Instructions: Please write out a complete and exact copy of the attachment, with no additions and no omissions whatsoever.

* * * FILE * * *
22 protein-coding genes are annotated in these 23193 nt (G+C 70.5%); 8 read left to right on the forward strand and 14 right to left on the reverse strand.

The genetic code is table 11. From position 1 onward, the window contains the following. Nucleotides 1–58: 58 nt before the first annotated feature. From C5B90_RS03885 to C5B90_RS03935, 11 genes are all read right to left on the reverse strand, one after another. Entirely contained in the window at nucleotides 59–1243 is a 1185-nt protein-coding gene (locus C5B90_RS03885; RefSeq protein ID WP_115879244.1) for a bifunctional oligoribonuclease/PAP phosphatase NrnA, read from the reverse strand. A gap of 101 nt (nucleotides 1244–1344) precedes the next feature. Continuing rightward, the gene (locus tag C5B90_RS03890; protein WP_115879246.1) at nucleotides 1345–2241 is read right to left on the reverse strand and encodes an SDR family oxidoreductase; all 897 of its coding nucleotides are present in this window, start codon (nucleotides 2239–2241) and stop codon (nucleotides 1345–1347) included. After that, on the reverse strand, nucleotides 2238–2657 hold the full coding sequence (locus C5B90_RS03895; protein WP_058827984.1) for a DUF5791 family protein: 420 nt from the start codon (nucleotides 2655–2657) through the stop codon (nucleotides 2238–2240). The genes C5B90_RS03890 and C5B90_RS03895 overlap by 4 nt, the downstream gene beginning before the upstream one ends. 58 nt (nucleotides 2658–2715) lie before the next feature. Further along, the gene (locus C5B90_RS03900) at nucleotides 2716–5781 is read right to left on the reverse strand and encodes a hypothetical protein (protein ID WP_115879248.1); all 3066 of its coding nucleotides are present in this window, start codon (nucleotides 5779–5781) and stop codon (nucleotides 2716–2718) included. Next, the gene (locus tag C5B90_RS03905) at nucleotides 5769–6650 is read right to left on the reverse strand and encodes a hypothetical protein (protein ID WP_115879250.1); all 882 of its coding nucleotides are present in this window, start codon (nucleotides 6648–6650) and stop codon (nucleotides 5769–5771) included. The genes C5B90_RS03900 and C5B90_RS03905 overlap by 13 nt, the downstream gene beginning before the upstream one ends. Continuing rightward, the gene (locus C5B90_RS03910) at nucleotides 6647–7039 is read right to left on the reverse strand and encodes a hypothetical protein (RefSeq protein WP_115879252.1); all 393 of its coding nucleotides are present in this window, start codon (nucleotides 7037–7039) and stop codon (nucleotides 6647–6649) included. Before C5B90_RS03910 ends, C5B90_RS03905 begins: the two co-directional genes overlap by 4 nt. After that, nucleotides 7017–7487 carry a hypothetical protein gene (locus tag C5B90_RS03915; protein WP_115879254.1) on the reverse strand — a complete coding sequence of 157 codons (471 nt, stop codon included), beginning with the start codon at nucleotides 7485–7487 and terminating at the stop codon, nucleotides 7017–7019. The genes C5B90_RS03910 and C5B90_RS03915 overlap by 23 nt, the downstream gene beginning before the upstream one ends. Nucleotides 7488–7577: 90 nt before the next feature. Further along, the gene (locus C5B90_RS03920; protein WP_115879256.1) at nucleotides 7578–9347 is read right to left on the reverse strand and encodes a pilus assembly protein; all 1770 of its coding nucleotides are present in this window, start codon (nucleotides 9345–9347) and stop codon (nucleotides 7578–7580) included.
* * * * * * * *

22 protein-coding genes are annotated in these 23193 nt (G+C 70.5%); 8 read left to right on the forward strand and 14 right to left on the reverse strand.

The genetic code is table 11. From position 1 onward, the window contains the following. Nucleotides 1–58: 58 nt before the first annotated feature. From C5B90_RS03885 to C5B90_RS03935, 11 genes are all read right to left on the reverse strand, one after another. Entirely contained in the window at nucleotides 59–1243 is a 1185-nt protein-coding gene (locus C5B90_RS03885; RefSeq protein ID WP_115879244.1) for a bifunctional oligoribonuclease/PAP phosphatase NrnA, read from the reverse strand. A gap of 101 nt (nucleotides 1244–1344) precedes the next feature. Continuing rightward, the gene (locus tag C5B90_RS03890; protein WP_115879246.1) at nucleotides 1345–2241 is read right to left on the reverse strand and encodes an SDR family oxidoreductase; all 897 of its coding nucleotides are present in this window, start codon (nucleotides 2239–2241) and stop codon (nucleotides 1345–1347) included. After that, on the reverse strand, nucleotides 2238–2657 hold the full coding sequence (locus C5B90_RS03895; protein WP_058827984.1) for a DUF5791 family protein: 420 nt from the start codon (nucleotides 2655–2657) through the stop codon (nucleotides 2238–2240). The genes C5B90_RS03890 and C5B90_RS03895 overlap by 4 nt, the downstream gene beginning before the upstream one ends. 58 nt (nucleotides 2658–2715) lie before the next feature. Further along, the gene (locus C5B90_RS03900) at nucleotides 2716–5781 is read right to left on the reverse strand and encodes a hypothetical protein (protein ID WP_115879248.1); all 3066 of its coding nucleotides are present in this window, start codon (nucleotides 5779–5781) and stop codon (nucleotides 2716–2718) included. Next, the gene (locus tag C5B90_RS03905) at nucleotides 5769–6650 is read right to left on the reverse strand and encodes a hypothetical protein (protein ID WP_115879250.1); all 882 of its coding nucleotides are present in this window, start codon (nucleotides 6648–6650) and stop codon (nucleotides 5769–5771) included. The genes C5B90_RS03900 and C5B90_RS03905 overlap by 13 nt, the downstream gene beginning before the upstream one ends. Continuing rightward, the gene (locus C5B90_RS03910) at nucleotides 6647–7039 is read right to left on the reverse strand and encodes a hypothetical protein (RefSeq protein WP_115879252.1); all 393 of its coding nucleotides are present in this window, start codon (nucleotides 7037–7039) and stop codon (nucleotides 6647–6649) included. Before C5B90_RS03910 ends, C5B90_RS03905 begins: the two co-directional genes overlap by 4 nt. After that, nucleotides 7017–7487 carry a hypothetical protein gene (locus tag C5B90_RS03915; protein WP_115879254.1) on the reverse strand — a complete coding sequence of 157 codons (471 nt, stop codon included), beginning with the start codon at nucleotides 7485–7487 and terminating at the stop codon, nucleotides 7017–7019. The genes C5B90_RS03910 and C5B90_RS03915 overlap by 23 nt, the downstream gene beginning before the upstream one ends. Nucleotides 7488–7577: 90 nt before the next feature. Further along, the gene (locus C5B90_RS03920; protein WP_115879256.1) at nucleotides 7578–9347 is read right to left on the reverse strand and encodes a pilus assembly protein; all 1770 of its coding nucleotides are present in this window, start codon (nucleotides 9345–9347) and stop codon (nucleotides 7578–7580) included.